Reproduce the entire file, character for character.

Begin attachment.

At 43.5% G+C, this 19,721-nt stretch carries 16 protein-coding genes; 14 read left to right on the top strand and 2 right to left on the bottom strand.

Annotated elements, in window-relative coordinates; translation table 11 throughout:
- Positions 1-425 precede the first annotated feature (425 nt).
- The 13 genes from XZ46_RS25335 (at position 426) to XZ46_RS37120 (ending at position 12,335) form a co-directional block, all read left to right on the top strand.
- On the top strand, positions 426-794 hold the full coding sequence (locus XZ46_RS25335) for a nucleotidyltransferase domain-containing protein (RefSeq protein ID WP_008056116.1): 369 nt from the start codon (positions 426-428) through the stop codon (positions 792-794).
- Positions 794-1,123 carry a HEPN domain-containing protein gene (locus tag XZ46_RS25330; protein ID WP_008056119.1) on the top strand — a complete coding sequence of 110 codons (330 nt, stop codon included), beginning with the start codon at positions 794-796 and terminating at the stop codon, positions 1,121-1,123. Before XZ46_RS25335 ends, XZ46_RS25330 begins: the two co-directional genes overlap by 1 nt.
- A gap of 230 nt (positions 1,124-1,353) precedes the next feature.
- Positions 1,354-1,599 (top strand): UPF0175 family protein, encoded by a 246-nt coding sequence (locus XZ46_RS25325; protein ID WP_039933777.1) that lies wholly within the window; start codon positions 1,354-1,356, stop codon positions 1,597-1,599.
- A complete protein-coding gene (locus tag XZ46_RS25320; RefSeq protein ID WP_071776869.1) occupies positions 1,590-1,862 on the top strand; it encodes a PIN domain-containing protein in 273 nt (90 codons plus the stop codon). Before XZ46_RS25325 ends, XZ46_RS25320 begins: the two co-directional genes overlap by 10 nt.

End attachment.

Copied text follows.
At 43.5% G+C, this 19,721-nt stretch carries 16 protein-coding genes; 14 read left to right on the top strand and 2 right to left on the bottom strand.

Annotated elements, in window-relative coordinates; translation table 11 throughout:
- Positions 1-425 precede the first annotated feature (425 nt).
- The 13 genes from XZ46_RS25335 (at position 426) to XZ46_RS37120 (ending at position 12,335) form a co-directional block, all read left to right on the top strand.
- On the top strand, positions 426-794 hold the full coding sequence (locus XZ46_RS25335) for a nucleotidyltransferase domain-containing protein (RefSeq protein ID WP_008056116.1): 369 nt from the start codon (positions 426-428) through the stop codon (positions 792-794).
- Positions 794-1,123 carry a HEPN domain-containing protein gene (locus tag XZ46_RS25330; protein ID WP_008056119.1) on the top strand — a complete coding sequence of 110 codons (330 nt, stop codon included), beginning with the start codon at positions 794-796 and terminating at the stop codon, positions 1,121-1,123. Before XZ46_RS25335 ends, XZ46_RS25330 begins: the two co-directional genes overlap by 1 nt.
- A gap of 230 nt (positions 1,124-1,353) precedes the next feature.
- Positions 1,354-1,599 (top strand): UPF0175 family protein, encoded by a 246-nt coding sequence (locus XZ46_RS25325; protein ID WP_039933777.1) that lies wholly within the window; start codon positions 1,354-1,356, stop codon positions 1,597-1,599.
- A complete protein-coding gene (locus tag XZ46_RS25320; RefSeq protein ID WP_071776869.1) occupies positions 1,590-1,862 on the top strand; it encodes a PIN domain-containing protein in 273 nt (90 codons plus the stop codon). Before XZ46_RS25325 ends, XZ46_RS25320 begins: the two co-directional genes overlap by 10 nt.